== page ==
May 16, 2011
You've never seen kite-fishing like this before.
Big skipjacks also fall for the tactic.
It's said that there are no secrets in offshore fishing anymore.
And yet this new trick seemed to be a secret that produced one of the most exciting ocean trips I've been on.
The bam, wham, knockdowns, blowups and hookups were fit for a Batman action cartoon.
Fortunately, I wasn't sworn to complete secrecy and got the green light to share the method with a few thousand of my closest friends.
Young Geoffrey Campbell, mate to and son of Capt. George Campbell, had started telling me about their technique as we left Caloosa Cove Marina in Islamorada.
“We do things a little different,” he said and then looked up at his dad to see if he should continue. Dad nodded yes.
Basically, the Campbells troll a soft-plastic flyingfish, often under a kite.
“Then the secret is to attach a trailing treble hook to the bait,” said Geoffrey.
Use rigging wire to pin the stinger to bait.
He explained that they had gotten worlds of strikes and blowups without the trailing treble, “but once we added the second hook it was a whole new ball game.”
Our destination that day was the Marathon Hump, or to locals, the West Hump (24-25.504'N, 80-45.202'W). It's about 25 miles from Islamorada, a little farther than its more popular brother to the east, but George feels it's worth the time and fuel to get away from some of the boat pressure. Even with that being the case we saw a few boats trolling under terns and gulls as we neared the underground mountain rising 500 feet from the ocean floor over 1,000 feet down.
The father/son, captain/mate team was ready for action. Kite rod on the bridge, medium wind, all-purpose kite ready, plastic bait resting on the transom cover board prepared to fly across the surface.
|Yummee Flying Fish by Carolina Lures (www.carolinalures.com) are made to be traditionally trolled or used as teasers. They're even advertised to right themselves if they happen to flip over on their back. Sounds like a pretty good trolling bait, but once you add a fishing kite you add a whole new dimension.George Campbell, a Florida Keys fishing captain, rigs his flyer with 10 to 12 feet of 60-pound mono snelled to a single 9/0 J-hook. He then uses the tag end of the snell to tie on a large 4X strong treble hook. He adds a couple tie wraps around the body of the bait and the single J-hook, creating a stiffening effect that helps keep the bait intact as it slides up the leader. Remember most hookups are on the trailing hook. He finishes the rig with the all-important stinger, using copper rigging wire to pin the hook right up to the tail of the flyer.|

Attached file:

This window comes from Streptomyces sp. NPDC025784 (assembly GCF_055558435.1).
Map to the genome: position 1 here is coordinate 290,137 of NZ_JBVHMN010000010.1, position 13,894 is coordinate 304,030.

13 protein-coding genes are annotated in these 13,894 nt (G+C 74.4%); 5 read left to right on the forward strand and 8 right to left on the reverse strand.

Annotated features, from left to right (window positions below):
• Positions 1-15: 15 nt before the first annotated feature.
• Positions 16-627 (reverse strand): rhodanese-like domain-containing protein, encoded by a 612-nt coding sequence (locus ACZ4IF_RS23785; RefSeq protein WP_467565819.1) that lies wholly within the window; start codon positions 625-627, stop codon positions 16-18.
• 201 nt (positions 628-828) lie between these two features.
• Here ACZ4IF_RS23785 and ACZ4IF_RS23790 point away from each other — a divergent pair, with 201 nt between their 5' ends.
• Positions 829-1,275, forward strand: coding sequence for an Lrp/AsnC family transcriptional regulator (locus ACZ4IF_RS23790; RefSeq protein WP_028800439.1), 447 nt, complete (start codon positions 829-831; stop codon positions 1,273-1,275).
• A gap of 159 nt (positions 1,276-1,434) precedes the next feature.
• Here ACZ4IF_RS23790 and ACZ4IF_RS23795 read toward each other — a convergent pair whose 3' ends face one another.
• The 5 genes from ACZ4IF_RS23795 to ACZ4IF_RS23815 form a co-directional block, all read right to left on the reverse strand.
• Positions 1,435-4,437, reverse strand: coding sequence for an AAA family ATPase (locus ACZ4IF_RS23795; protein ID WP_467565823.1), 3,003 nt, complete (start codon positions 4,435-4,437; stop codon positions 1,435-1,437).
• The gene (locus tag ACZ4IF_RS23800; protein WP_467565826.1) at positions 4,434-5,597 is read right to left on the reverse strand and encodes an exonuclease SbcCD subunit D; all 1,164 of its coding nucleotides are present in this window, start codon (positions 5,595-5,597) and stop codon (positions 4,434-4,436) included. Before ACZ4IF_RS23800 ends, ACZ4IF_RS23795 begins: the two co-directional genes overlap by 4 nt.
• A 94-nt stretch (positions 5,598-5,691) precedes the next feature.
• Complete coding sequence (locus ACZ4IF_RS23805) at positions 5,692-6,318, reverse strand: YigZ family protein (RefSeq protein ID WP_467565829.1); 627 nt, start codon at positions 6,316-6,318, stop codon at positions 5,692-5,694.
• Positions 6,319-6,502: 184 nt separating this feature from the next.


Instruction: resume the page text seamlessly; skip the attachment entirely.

With the added height of the bridge and the self-produced wind caused by the trolling boat the kite was airborne in seconds. Just as quickly the plastic flyer was lifted into the air and was soon skimming across wave tops a hundred yards off and behind the port side of the boat.
George shook his head as he watched a boat troll right through the school of fish sending the birds up and away—but worse, pushing the fish down. George says that trolling right over them is the biggest mistake people make when fishing a school of tuna. “I guess they're afraid of missing the fish, but 8 out of 10 times, when you run right through the birds you kill your chances of hooking up.”
George went on, “The relationship of the birds and tuna isn't complex. The fish are pushing bait to the surface where they become easy prey for the birds. If you interrupt this with your boat you've lost your navigational aids as well as your chances of hooking up. What you need to do is get your bait to the fish, not your boat. You've got to do your best to determine which direction the school's moving and how big the school is, then you make a wide half-circle around them getting your bait on an interception course with Charlie.”
On days when the 37-foot Snapshot is looking for action, George prefers using a kite while trolling to keep his boat away from the fish and his bait dead center. Over the last couple of years he's perfected the technique. Without a system, and a little teamwork, I could see where the technique might be more work than it's worth, but they have it down pat.